How to Decide if a Robo-Advisor Is Right for You

If you’re contemplating whether to use a robo-advisor, you should first consider the:

  • Type of investment account. Most robo-advisors exclusively manage taxable accounts and individual retirement accounts. There are a few options out there that will help you manage trusts or your 401(k) as well. Depending on the type of investment account you need, you may need to rely on the individualized attention of a personal financial advisor. 
  • Minimum requirements for investment. There are certainly options that require a modest account balance of $500 or less, but there are also robo-advisors that require upwards of $10,000 to get started. 
  • Selection of assets. Robo-advisors build client portfolios using primarily low-cost index funds and exchange-traded funds, or ETFs. It’s important to keep in mind that when trading these types of funds, you’ll have to pay the applicable fees, known as expense ratios, on top of the platform’s management fee. If you’re hoping to invest in different kinds of assets, a robo-advisor may not be well-suited for you.

Pros and Cons of Using a Robo-Advisor

As with any financial decision, there are benefits and drawbacks associated with using a robo-advisor. 

Pros of Using a Robo-Advisor 

Some of the advantages of using an online advisor include that they are:

  • Cost-efficient: Because robo-advisors eliminate the need for human labor, they are usually quite a bit cheaper than traditional advisors. 
  • Accessible: The only constraint for accessing an online trading account is your access to the internet, meaning users can log in 24/7. On top of that, online advisors typically require significantly less capital to start trading.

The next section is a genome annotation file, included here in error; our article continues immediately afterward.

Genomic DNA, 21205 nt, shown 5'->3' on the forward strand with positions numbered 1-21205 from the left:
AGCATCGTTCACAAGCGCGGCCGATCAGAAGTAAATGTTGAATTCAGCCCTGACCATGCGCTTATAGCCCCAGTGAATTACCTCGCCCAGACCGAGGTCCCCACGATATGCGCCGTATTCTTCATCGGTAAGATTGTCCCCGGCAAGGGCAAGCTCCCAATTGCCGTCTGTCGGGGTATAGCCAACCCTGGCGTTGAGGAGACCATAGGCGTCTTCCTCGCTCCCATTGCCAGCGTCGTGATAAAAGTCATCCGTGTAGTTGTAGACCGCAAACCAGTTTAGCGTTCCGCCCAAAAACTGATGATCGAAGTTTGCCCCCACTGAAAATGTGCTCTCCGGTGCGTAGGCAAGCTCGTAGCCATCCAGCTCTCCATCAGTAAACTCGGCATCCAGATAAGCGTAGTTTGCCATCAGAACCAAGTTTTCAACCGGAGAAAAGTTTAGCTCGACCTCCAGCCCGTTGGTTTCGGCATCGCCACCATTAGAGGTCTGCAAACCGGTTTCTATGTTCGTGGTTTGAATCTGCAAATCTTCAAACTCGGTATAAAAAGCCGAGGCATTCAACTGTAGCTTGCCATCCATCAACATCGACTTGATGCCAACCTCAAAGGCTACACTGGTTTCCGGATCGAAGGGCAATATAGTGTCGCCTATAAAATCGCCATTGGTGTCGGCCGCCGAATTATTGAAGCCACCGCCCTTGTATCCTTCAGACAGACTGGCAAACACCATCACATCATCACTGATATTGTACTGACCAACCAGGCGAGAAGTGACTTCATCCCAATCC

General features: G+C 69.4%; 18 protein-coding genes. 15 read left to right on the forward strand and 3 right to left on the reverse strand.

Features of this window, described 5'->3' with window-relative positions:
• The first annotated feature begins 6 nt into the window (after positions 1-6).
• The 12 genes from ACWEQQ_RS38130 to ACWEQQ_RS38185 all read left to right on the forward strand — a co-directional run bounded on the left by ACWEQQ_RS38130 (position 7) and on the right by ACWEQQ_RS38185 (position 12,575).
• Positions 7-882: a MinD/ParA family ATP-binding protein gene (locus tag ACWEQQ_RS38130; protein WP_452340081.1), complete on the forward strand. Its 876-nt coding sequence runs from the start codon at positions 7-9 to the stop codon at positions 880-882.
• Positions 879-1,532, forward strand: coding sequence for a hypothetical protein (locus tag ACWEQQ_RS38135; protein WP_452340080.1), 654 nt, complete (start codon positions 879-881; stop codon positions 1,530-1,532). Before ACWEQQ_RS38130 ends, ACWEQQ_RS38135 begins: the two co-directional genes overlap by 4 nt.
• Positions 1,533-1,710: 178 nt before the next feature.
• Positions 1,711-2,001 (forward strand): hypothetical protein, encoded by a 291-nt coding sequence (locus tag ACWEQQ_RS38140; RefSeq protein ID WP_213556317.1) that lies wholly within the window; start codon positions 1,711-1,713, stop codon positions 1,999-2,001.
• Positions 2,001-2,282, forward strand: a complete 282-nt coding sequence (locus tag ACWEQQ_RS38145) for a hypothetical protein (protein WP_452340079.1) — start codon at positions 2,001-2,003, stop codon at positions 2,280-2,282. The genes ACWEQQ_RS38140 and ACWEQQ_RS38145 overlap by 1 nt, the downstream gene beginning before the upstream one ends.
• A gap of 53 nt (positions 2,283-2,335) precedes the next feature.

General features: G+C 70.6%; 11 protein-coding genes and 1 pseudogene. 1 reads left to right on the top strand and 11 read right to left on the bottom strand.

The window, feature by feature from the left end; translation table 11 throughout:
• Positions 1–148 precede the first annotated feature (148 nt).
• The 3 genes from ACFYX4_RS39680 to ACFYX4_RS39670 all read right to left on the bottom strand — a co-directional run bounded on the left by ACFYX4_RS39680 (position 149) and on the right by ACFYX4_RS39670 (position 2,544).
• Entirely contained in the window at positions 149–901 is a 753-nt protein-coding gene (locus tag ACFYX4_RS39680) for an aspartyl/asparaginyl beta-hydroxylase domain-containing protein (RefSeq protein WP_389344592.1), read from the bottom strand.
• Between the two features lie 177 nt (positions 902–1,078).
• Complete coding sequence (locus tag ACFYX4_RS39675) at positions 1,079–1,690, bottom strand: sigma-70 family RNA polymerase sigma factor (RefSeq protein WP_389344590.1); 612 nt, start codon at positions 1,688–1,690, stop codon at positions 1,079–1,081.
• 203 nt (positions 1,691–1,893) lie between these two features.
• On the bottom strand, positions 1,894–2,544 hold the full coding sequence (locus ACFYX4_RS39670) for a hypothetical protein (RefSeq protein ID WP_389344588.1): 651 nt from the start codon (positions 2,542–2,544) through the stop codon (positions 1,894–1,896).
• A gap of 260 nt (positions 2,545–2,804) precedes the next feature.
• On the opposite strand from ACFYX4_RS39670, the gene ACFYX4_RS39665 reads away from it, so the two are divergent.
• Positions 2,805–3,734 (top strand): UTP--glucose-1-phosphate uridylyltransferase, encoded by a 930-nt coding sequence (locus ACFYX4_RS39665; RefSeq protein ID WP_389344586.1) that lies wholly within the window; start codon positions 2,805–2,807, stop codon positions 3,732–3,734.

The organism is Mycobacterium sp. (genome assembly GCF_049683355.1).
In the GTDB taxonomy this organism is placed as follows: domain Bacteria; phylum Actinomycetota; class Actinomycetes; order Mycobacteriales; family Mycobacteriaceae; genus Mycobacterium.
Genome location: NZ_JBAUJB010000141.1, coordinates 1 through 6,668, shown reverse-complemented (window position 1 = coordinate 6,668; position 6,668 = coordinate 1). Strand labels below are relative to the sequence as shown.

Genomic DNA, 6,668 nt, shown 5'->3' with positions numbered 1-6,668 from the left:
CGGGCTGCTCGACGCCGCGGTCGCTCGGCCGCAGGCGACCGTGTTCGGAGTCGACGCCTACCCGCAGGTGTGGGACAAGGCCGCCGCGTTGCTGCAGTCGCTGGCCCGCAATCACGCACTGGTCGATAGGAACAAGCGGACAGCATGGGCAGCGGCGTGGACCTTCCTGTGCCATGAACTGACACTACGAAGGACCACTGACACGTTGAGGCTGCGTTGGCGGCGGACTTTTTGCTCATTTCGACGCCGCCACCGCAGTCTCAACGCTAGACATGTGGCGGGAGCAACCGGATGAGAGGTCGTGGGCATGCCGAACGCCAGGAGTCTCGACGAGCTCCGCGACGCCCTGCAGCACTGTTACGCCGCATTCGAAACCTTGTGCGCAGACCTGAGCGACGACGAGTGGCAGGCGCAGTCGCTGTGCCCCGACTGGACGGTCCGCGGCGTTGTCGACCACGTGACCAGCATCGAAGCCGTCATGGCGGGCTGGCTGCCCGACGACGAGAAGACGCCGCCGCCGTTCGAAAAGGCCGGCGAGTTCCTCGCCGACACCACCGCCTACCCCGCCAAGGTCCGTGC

• Efficient: Executing trades requires little to no effort on your part since the software handles transactions automatically. 

Cons of Using a Robo-Advisor

A few of the disadvantages of using a robo-advisor are due to the fact that they are unable to:

  • Accommodate custom trades: In most cases, you can’t purchase individual bonds or stocks or decide which ETFs or mutual funds you’d like to invest in when using a robo-advisor. 
  • Handle complex services: Robo-advisors are better suited for entry-level investors that have small accounts. Those that require more advanced assistance, such as retirement planning, trust fund administration, complicated tax management, or estate planning, will find these platforms insufficient.
  • Deal with the unexpected: Extraordinary situations, like receiving an inheritance after a loved one passes away, require delicate and customized management that robo-advisors are ill-equipped to handle.
  • Help clients understand their financial circumstances and goals: Not every client has a deep understanding of their risk tolerance or even what that is, making the generalized questionnaires difficult to navigate. If you’re still trying to understand your financial standing and define your goals, having a personal financial advisor who can guide you and explain the implications of each choice can be invaluable.

Robo-advisors have many advantages, but whether using one is the right choice for you really depends on your unique needs and goals. At Hawaii Partners, we provide clients with the individualized attention and customized financial planning that they need to flourish. Contact us today and let’s start investing in your future.